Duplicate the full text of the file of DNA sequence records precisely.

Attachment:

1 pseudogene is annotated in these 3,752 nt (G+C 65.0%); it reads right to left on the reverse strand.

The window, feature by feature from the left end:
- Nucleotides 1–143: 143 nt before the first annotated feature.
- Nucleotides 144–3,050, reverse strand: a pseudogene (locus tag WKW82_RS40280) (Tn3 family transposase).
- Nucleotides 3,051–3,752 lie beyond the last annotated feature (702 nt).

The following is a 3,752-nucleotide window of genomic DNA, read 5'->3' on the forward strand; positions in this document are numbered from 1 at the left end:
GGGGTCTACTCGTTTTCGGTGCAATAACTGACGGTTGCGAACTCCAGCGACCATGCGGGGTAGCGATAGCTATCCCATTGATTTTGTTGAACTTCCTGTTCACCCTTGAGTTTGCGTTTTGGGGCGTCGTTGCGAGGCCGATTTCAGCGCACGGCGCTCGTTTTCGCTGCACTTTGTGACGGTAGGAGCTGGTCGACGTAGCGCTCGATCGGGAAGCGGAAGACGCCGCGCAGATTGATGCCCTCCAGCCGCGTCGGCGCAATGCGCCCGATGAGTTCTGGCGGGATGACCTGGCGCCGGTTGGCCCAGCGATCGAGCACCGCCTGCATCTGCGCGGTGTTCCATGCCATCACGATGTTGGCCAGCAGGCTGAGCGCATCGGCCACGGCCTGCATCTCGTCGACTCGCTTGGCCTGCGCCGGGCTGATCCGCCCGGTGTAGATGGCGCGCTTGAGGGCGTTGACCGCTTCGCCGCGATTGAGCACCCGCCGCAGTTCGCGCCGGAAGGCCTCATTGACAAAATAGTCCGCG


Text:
1 pseudogene is annotated in these 3,752 nt (G+C 65.0%); it reads right to left on the reverse strand.

The window, feature by feature from the left end:
- Nucleotides 1–143: 143 nt before the first annotated feature.
- Nucleotides 144–3,050, reverse strand: a pseudogene (locus tag WKW82_RS40280) (Tn3 family transposase).
- Nucleotides 3,051–3,752 lie beyond the last annotated feature (702 nt).

The following is a 3,752-nucleotide window of genomic DNA, read 5'->3' on the forward strand; positions in this document are numbered from 1 at the left end:
GGGGTCTACTCGTTTTCGGTGCAATAACTGACGGTTGCGAACTCCAGCGACCATGCGGGGTAGCGATAGCTATCCCATTGATTTTGTTGAACTTCCTGTTCACCCTTGAGTTTGCGTTTTGGGGCGTCGTTGCGAGGCCGATTTCAGCGCACGGCGCTCGTTTTCGCTGCACTTTGTGACGGTAGGAGCTGGTCGACGTAGCGCTCGATCGGGAAGCGGAAGACGCCGCGCAGATTGATGCCCTCCAGCCGCGTCGGCGCAATGCGCCCGATGAGTTCTGGCGGGATGACCTGGCGCCGGTTGGCCCAGCGATCGAGCACCGCCTGCATCTGCGCGGTGTTCCATGCCATCACGATGTTGGCCAGCAGGCTGAGCGCATCGGCCACGGCCTGCATCTCGTCGACTCGCTTGGCCTGCGCCGGGCTGATCCGCCCGGTGTAGATGGCGCGCTTGAGGGCGTTGACCGCTTCGCCGCGATTGAGCACCCGCCGCAGTTCGCGCCGGAAGGCCTCATTGACAAAATAGTCCGCG